Author Archives: Lizzil Gay

About Lizzil Gay

Lizzil Gay is a multidisciplinary artist, activist and researcher currently living and working on Wurundjeri country. Working at the intersections of art and activism, her creative work is deeply personal and is explored with and through the body. The relational body remains the central anchor point of Lizzil’s conceptual, philosophical and political explorations.

As a researcher Lizzil has completed a PhD in Media and Communications from RMIT, Melbourne. Her doctoral thesis Wounded bodies as sites of dissensus: Acts of resistance by detained people seeking asylum, and in the performance art of Mike Parr explores the philosophy of pain as political, and the body as a site of resistance.

With her own body as a site, Lizzil works with issues of depersonalisation and incarceration to explore the fragmentation of identity and the self. Drawing on her early training in Performance Studies, Suzuki Method, and Butoh at Melbourne University she has created works that animate the body as a site of expression and politics. Her seminal solo piece  ‘C’mon Mickey. I love you’ was an embodied response to the death of her long time creative partner Mango Dysfunkt in 2010. Lizzil performed a 3 day durational live art installation at Donkey Wheel House in Melbourne exploring complex trauma, grief and loss through expressions of live self-harm and body modification. 

Lizzil was one of the four founders of the notorious feminist burlesque group the Voodoo Trash Dolls in 2004 alongside Willow J, Sparkarella, and the late great Nikkity Splits. The Dolls unique and experimental blend of performance art, cabaret and burlesque culminated in their most acclaimed show ‘Dressed to Kill’ in December 2008 directed by John-Paul Hussey. She also co-founded, alongside Mango Dysfunkt, the political performance group Dysfunkt Productions whose provocative and daring multi-media events toured nationally and internationally from 1996 until 2002. Prior to this she worked with a number of experimental performance groups including Tedium and Wild Lunch Dance Theatre.

Lizzil has also been fortunate to work alongside a number of significant Australian performance artists such as Stelarc, Casey Jenkins, Glitta Supernova, and Jill Orr. She continues to explore her own body within a performance art context, whilst researching the body as a site for radical politics and social transformation.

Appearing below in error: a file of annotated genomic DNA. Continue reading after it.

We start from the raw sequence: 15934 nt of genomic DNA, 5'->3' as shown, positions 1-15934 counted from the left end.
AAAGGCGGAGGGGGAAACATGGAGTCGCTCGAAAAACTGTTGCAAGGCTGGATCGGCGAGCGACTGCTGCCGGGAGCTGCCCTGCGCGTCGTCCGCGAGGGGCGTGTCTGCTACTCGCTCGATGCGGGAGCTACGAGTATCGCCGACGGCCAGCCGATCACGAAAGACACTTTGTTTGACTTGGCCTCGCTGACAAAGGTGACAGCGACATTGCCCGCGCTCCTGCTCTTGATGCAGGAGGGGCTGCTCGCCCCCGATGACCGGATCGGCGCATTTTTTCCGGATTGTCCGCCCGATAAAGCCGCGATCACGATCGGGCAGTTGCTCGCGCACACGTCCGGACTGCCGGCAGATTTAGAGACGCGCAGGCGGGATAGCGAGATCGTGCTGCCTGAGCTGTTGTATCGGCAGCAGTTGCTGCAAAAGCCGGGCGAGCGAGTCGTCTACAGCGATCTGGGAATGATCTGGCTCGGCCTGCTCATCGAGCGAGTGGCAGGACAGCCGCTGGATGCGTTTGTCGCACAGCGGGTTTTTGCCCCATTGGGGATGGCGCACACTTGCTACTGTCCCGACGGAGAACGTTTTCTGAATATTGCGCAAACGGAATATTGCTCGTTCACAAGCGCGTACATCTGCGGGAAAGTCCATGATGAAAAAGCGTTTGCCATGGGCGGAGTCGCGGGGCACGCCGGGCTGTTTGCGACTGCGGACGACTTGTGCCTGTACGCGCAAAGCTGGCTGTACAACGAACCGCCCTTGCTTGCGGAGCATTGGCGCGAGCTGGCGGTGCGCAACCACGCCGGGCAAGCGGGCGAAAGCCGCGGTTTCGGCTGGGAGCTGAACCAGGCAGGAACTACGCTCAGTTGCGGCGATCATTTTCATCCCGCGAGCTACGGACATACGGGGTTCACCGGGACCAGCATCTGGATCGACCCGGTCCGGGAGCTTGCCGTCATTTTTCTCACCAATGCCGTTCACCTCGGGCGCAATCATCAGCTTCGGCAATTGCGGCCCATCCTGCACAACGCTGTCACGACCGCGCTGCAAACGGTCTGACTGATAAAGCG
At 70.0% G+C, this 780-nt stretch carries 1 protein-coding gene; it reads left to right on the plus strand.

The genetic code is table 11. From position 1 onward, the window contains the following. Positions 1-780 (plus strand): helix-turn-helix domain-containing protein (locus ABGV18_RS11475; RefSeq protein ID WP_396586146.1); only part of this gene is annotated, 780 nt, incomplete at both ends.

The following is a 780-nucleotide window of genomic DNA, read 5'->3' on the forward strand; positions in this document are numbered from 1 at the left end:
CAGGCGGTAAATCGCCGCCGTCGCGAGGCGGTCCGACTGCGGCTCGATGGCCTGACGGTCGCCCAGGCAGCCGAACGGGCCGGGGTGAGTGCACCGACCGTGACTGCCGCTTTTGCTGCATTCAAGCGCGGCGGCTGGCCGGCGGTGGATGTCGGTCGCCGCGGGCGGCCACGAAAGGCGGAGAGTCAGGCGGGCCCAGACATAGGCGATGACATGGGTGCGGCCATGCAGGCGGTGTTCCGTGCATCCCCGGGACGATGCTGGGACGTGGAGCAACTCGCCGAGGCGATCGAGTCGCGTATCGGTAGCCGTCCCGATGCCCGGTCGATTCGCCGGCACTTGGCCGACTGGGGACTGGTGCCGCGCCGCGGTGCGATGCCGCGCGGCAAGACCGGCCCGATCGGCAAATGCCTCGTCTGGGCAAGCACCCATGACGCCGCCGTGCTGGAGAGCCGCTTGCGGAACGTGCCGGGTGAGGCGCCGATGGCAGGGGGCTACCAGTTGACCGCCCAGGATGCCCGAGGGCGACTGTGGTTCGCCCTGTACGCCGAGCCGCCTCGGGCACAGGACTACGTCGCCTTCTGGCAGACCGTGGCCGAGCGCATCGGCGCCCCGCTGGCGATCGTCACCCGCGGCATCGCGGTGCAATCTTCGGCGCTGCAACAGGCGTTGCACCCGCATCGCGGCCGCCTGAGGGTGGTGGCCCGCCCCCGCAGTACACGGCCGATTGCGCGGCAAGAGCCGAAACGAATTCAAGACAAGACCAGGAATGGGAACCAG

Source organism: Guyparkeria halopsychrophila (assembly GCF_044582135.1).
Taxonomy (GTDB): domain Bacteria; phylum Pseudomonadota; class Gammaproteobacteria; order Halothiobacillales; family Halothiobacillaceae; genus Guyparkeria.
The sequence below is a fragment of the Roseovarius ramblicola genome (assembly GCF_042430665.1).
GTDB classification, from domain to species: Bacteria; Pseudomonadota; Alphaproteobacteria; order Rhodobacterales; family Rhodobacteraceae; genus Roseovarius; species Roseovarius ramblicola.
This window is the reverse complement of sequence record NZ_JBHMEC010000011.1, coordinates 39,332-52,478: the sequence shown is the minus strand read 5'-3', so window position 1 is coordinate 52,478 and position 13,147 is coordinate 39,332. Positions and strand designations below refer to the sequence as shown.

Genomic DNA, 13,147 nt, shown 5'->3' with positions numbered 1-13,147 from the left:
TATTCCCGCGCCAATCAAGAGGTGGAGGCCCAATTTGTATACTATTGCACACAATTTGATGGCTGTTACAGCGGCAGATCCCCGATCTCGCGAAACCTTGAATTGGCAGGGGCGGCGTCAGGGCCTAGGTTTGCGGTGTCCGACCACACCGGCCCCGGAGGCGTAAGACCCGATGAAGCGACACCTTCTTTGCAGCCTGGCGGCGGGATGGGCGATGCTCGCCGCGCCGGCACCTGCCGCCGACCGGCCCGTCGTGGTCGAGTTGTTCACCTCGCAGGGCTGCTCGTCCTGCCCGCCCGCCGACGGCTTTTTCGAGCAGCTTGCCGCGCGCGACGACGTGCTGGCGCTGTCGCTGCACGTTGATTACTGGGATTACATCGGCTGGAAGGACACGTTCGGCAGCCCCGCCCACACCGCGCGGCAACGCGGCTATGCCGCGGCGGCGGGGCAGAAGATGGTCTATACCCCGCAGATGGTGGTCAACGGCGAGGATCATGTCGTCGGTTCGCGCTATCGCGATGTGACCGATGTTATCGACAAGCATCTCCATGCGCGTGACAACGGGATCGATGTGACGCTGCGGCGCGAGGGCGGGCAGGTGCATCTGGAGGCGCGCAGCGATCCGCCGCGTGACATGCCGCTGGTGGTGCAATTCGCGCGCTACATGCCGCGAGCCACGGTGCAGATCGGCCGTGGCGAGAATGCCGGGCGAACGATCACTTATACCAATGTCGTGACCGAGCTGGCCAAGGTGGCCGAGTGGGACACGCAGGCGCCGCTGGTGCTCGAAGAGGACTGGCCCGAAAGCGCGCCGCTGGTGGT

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The decision by Dark Mofo to cancel the contentious work Union Flag by Santiago Sierra speaks volumes about the dynamic between art and activism. Whilst in the media-post apology we see a not unusual centring of the white male curators who originally pursued the work, I think what is most amazing is the power of voices of Aboriginal and Torres Strait Islanders. Their media campaign was quick, smart and extensive. Dark Mofo and MONA were subsumed in voices of resistance at their call to take blood from First Nations people.

Initially, when the resistance from First Nations people began Leigh Carmichael marketed their curatorial decision to run Union Flag as an act of ‘self-expression (which) is a fundamental human right, and we support artists to make and present work regardless of their nationality or cultural background’ (see Facebook). This was posted on the Dark Mofo Facebook page and attracted a barrage of critical comments including my own: ‘You are not upholding some artist’s so called ‘fundamental human right’. You are curating a work and paying an artist, which compounds the exploitative nature of the colonial project. Seems like a publicity stunt exploiting the political struggles of Indigenous people’ (Facebook). I stand by this perspective. Carmichael’s response appears to be, if not a publicity stunt, an inexcusably simplistic conception of fundamental human rights and what ‘self-expression’ means within this context.

Eventually, after a few days of media and controversy Dark Mofo cancelled the work and apologised to First Nations people. They stated the ‘hurt that will be caused by proceeding isn’t worth it’.  However hurt was caused by the very idea that the blood of First Nations people is a commodity to be used for, in this case, art. And what about the hurt and re-traumatisation inflicted by the work First Nations people had to do to defend themselves against an inherently exploitative ‘artistic’ concept? As a non-Indigenous ally, I tried to amplify First Nations activist voices such as Cass Lynch, Jam and DRMNGNOW, but I can’t imagine how exhausting the task of mobilising resistance was for an Aboriginal or Torres Strait Islander person in this country called Australia.  

Elsewhere, I have written extensively on the need for political art to be located within a space of direct activism for it to be genuinely disruptive and political. When it exists in a bubble of the artworld, I argue it fails to produce politics in a significant way or to disrupt the general social order. The campaign against Union Flag however shows exactly the point where art (albeit unrealised) collides with direct activism and grass roots mobilisation for its political potency. However, in this case, unlike my previous writing, the politics came from a rejection of the work. The artwork was not considered to align with the political cause it made claims to. What does this reveal about the artist and the curatorial team supporting and funding the work?